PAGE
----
The deadly tornado outbreak from Arkansas to Illinois on the night of Dec. 10-11, 2021, was so unusual in duration and intensity, especially in December, So much so that many people, including the president of the United States, are asking what role climate change may have played — and whether tornadoes will become more common in a warming world.
Both questions are easier to ask than to answer, but research offers new clues.
I’m an atmospheric scientist who studies severe convective storms like tornadoes and the effects of climate change. This is what the science says so far.
Climate models can’t see tornadoes yet — but they can identify them
To understand how rising global temperatures will affect future climate, scientists use sophisticated computer models to describe the entire Earth system, from the sun’s energy inflow to how soil responds and everything in between, year to year and season. These models solve millions of equations around the world. Each calculation adds up to far more computing power than a desktop computer can handle.
To predict how earth’s climate will change by the end of the century, we currently have to use a wide range of scales. Think of it as a zoom function on your camera, looking at mountains in the distance. You can see the forest, but it’s hard to make out individual trees, and the cones on one of the trees are so small that you can’t see them even if you zoom in. Using climate models, the smaller the object, the harder it is to see.
Tornadoes and the severe storms that cause them are far below the typical size predicted by climate models.
Instead, what we can do is study the large-scale components that make conditions ripe for tornadoes to form.
Two key factors for severe storms are (1) energy driven by warm, moist air, which promotes strong updrafts, and (2) changes in wind speed and direction, called wind shear, which makes storms stronger and more persistent. The third component that is harder to identify is the trigger for storm formation, such as a very hot day, or perhaps a cold front. Without this ingredient, not all favorable conditions lead to severe storms or tornadoes, but the first two still make severe storms more likely.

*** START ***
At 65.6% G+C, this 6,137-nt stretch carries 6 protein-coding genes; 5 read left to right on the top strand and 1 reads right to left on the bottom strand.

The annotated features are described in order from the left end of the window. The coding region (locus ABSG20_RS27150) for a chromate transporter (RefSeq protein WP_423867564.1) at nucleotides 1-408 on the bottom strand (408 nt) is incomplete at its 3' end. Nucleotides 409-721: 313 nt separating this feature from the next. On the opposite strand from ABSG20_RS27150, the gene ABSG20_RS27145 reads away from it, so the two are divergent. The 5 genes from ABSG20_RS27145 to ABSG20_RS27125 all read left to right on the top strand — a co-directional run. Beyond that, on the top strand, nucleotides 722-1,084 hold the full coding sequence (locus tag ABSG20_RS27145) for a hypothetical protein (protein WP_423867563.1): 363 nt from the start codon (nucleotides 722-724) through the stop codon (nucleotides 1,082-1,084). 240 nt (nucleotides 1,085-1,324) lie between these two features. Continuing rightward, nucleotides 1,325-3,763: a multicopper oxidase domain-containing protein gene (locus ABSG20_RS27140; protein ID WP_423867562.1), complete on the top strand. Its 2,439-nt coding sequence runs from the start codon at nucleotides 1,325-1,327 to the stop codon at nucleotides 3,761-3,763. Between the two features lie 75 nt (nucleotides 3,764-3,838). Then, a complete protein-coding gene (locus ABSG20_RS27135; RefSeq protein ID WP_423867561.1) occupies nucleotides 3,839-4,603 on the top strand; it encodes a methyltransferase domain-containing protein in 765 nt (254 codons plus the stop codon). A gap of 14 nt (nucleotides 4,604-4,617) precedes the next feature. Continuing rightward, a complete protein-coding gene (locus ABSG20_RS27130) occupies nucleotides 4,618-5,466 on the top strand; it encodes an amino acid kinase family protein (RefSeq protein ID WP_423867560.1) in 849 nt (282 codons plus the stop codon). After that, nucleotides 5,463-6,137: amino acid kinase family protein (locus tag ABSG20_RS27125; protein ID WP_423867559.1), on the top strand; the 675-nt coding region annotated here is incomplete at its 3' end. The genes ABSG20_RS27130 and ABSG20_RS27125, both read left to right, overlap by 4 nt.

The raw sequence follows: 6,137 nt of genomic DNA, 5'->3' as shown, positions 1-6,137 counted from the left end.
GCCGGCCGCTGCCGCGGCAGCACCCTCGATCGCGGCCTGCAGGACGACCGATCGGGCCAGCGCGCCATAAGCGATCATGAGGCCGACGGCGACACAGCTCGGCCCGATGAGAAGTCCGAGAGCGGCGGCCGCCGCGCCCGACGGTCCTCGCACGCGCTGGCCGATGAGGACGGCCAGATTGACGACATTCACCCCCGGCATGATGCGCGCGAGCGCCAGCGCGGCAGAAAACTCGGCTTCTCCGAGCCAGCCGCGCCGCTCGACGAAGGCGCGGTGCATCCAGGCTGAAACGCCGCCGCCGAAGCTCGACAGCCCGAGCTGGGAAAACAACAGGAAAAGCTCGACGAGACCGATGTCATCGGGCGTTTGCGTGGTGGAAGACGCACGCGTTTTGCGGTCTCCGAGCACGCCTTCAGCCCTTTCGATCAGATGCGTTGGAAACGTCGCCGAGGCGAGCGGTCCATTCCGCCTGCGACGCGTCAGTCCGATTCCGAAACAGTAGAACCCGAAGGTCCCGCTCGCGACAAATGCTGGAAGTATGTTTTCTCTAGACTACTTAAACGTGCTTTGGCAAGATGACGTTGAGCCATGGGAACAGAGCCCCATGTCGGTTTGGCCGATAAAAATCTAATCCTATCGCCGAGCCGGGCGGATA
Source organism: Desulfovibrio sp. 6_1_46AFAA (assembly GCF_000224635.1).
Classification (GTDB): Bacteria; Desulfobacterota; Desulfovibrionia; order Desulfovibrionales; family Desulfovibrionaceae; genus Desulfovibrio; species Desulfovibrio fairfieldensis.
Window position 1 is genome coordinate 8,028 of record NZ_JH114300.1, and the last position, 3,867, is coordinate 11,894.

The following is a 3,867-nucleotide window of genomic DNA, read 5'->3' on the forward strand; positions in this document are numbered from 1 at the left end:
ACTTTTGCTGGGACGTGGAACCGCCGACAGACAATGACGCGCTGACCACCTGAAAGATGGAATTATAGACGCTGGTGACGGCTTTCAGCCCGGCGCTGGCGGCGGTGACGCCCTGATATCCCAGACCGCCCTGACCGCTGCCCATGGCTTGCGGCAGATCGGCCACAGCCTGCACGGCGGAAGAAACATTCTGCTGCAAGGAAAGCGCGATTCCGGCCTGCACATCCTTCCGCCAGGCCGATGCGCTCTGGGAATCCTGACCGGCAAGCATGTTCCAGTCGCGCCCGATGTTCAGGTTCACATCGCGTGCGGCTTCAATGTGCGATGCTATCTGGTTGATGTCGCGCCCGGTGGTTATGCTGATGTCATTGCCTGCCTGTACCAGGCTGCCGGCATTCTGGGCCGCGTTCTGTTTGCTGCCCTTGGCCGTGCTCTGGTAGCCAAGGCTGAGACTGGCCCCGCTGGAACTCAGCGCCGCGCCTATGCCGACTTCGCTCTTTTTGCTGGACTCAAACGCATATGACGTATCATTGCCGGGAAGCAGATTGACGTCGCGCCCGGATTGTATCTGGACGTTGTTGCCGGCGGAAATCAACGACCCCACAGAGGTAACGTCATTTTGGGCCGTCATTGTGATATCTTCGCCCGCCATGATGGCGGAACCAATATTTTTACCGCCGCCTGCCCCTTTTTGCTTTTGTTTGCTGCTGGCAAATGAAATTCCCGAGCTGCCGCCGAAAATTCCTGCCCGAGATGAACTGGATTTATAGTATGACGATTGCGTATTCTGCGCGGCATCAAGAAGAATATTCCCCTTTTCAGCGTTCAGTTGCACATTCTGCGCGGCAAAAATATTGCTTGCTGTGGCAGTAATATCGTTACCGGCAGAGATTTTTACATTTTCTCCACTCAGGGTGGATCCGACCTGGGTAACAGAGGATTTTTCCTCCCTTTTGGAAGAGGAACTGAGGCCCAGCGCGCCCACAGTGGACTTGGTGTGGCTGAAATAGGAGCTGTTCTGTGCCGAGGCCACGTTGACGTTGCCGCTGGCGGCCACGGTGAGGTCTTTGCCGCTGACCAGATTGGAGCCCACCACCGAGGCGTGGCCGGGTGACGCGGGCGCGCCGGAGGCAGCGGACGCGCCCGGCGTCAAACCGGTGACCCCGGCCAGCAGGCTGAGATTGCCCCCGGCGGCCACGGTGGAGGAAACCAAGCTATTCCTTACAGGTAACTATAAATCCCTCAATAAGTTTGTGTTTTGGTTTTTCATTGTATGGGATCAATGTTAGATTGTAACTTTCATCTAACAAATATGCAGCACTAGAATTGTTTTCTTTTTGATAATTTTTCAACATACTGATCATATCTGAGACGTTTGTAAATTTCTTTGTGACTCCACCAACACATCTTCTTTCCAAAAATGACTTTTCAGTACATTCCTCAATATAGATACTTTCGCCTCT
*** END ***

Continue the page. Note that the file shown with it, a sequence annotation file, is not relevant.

By using these components to describe the likelihood of severe storms and tornadoes forming, climate models can tell us something about the changing risks.
How are storm conditions likely to change
Climate model projections for the United States suggest that by the end of the 21st century, the overall likelihood in favor of severe storms will increase. The main reason is that warmer temperatures are accompanied by more moisture in the atmosphere, increasing the likelihood of strong updrafts.
Rising global temperatures are driving major changes in seasons that we traditionally think of as rarely producing severe weather. A strong increase in warm, moist air in the fall, winter and early spring means there will be more days with favorable conditions for strong thunderstorms — and when those storms do occur, they have the potential to generate greater intensity.
Research shows frequency and intensity
In smaller areas, we can model thunderstorms in these future climates, which brings us closer to answering whether severe storms will form. Several studies have modeled changes in the frequency of severe storms to better understand this change to the environment.
Over the past few decades, we have seen evidence that weather conditions are shifting to more favorable conditions for severe storms in cooler seasons, while summer storms are becoming less likely to develop.
With tornadoes, things get trickier. Even with an accurate forecast the next day, there is no guarantee that a tornado will form. Only a small fraction of storms that arise in favorable conditions produce tornadoes.
Some simulations have explored what would happen if tornado outbreaks, or the storms that produce them, occurred during different levels of global warming. Projections suggest that more intense tornado storms may be more likely as global temperatures rise, though less intense than we would expect from the increase in available energy.
The impact of 1 degree warming
Much of what we know about how climate warming affects severe storms and tornadoes is regional, mainly in the United States. Not all parts of the world will see severe storm conditions change at the same rate.
In a recent study, my colleagues and I found that severe storm conditions increase more rapidly in the Northern Hemisphere, and more at higher latitudes. In the United States, our research suggests that for every 1 degree Celsius (1.8 degrees Fahrenheit) increase in temperature, favorable conditions can increase by 14-25% in spring, fall and winter, with the largest increase in winter. This is mainly driven by the increase in available energy due to higher temperatures. Remember, it’s about favorable conditions, not necessarily tornadoes.
How did that affect the December tornadoes?
To answer whether climate change affected the likelihood or intensity of tornadoes that erupted in December 2021, it’s still hard to attribute any single event like this to climate change. Short-term influences such as the El Nino-Southern Oscillation could also complicate the picture.
Of course, there are signs of a more stormy future direction, but how tornadoes behave is an open area of research.